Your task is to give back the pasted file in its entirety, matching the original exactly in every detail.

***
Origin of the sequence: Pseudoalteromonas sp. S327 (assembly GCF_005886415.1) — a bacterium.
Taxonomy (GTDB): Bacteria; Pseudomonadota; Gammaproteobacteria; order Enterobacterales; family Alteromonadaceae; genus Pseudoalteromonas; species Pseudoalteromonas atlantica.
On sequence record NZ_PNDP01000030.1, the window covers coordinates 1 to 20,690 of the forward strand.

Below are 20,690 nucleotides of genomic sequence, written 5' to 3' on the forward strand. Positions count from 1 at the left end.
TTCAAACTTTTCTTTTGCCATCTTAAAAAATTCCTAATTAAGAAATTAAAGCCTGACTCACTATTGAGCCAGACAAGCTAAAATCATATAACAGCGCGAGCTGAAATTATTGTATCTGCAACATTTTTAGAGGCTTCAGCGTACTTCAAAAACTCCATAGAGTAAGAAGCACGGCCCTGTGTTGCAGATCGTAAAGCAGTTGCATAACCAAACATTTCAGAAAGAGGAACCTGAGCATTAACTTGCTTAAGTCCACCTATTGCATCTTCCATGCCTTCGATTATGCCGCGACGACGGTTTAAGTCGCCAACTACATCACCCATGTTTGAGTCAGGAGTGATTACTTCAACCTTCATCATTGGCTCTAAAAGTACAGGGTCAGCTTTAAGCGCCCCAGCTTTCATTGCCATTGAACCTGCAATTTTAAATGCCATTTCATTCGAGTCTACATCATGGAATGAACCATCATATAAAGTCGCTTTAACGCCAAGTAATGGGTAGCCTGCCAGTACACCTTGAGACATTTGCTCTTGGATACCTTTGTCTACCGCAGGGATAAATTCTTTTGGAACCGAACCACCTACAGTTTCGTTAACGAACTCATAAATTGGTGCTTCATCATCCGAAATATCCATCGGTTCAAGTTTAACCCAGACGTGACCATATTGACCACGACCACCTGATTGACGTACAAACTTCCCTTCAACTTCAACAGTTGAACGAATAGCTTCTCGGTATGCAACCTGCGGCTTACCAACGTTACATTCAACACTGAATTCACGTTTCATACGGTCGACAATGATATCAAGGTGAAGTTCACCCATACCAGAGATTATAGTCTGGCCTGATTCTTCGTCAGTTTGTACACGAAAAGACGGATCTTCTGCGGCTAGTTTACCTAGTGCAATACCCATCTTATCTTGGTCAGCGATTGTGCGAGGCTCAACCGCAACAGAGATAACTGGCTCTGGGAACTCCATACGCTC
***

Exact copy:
Origin of the sequence: Pseudoalteromonas sp. S327 (assembly GCF_005886415.1) — a bacterium.
Taxonomy (GTDB): Bacteria; Pseudomonadota; Gammaproteobacteria; order Enterobacterales; family Alteromonadaceae; genus Pseudoalteromonas; species Pseudoalteromonas atlantica.
On sequence record NZ_PNDP01000030.1, the window covers coordinates 1 to 20,690 of the forward strand.

Below are 20,690 nucleotides of genomic sequence, written 5' to 3' on the forward strand. Positions count from 1 at the left end.
TTCAAACTTTTCTTTTGCCATCTTAAAAAATTCCTAATTAAGAAATTAAAGCCTGACTCACTATTGAGCCAGACAAGCTAAAATCATATAACAGCGCGAGCTGAAATTATTGTATCTGCAACATTTTTAGAGGCTTCAGCGTACTTCAAAAACTCCATAGAGTAAGAAGCACGGCCCTGTGTTGCAGATCGTAAAGCAGTTGCATAACCAAACATTTCAGAAAGAGGAACCTGAGCATTAACTTGCTTAAGTCCACCTATTGCATCTTCCATGCCTTCGATTATGCCGCGACGACGGTTTAAGTCGCCAACTACATCACCCATGTTTGAGTCAGGAGTGATTACTTCAACCTTCATCATTGGCTCTAAAAGTACAGGGTCAGCTTTAAGCGCCCCAGCTTTCATTGCCATTGAACCTGCAATTTTAAATGCCATTTCATTCGAGTCTACATCATGGAATGAACCATCATATAAAGTCGCTTTAACGCCAAGTAATGGGTAGCCTGCCAGTACACCTTGAGACATTTGCTCTTGGATACCTTTGTCTACCGCAGGGATAAATTCTTTTGGAACCGAACCACCTACAGTTTCGTTAACGAACTCATAAATTGGTGCTTCATCATCCGAAATATCCATCGGTTCAAGTTTAACCCAGACGTGACCATATTGACCACGACCACCTGATTGACGTACAAACTTCCCTTCAACTTCAACAGTTGAACGAATAGCTTCTCGGTATGCAACCTGCGGCTTACCAACGTTACATTCAACACTGAATTCACGTTTCATACGGTCGACAATGATATCAAGGTGAAGTTCACCCATACCAGAGATTATAGTCTGGCCTGATTCTTCGTCAGTTTGTACACGAAAAGACGGATCTTCTGCGGCTAGTTTACCTAGTGCAATACCCATCTTATCTTGGTCAGCGATTGTGCGAGGCTCAACCGCAACAGAGATAACTGGCTCTGGGAACTCCATACGCTC